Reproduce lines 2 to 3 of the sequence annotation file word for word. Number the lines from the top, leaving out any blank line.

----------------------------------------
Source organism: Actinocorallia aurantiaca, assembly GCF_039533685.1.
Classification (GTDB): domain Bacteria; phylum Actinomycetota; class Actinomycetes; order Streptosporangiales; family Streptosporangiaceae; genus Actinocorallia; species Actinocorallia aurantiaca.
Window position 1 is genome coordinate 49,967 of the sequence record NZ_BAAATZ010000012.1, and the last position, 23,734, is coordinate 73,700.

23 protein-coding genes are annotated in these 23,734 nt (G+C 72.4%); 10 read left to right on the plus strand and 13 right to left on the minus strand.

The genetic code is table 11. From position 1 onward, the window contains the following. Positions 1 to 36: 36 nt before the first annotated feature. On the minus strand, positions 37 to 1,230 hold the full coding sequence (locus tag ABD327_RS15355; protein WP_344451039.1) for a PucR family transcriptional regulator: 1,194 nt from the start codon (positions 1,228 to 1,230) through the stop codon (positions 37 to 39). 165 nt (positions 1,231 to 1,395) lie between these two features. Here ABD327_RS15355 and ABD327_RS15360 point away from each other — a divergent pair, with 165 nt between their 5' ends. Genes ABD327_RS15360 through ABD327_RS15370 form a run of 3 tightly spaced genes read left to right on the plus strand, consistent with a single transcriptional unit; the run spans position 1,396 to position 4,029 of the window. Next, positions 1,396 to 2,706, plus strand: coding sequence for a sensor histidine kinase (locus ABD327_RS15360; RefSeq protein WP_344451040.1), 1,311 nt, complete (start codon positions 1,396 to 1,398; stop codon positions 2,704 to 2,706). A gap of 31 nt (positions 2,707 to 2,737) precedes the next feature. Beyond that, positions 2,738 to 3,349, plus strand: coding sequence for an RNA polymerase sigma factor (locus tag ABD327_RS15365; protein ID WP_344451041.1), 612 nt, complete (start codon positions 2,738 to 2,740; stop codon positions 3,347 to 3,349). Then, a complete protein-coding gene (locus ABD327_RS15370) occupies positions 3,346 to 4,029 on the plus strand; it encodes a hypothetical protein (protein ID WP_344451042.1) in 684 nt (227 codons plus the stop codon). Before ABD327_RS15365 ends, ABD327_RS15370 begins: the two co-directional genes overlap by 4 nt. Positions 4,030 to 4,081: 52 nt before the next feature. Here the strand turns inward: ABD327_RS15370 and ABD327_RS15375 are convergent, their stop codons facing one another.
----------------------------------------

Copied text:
Classification (GTDB): domain Bacteria; phylum Actinomycetota; class Actinomycetes; order Streptosporangiales; family Streptosporangiaceae; genus Actinocorallia; species Actinocorallia aurantiaca.
Window position 1 is genome coordinate 49,967 of the sequence record NZ_BAAATZ010000012.1, and the last position, 23,734, is coordinate 73,700.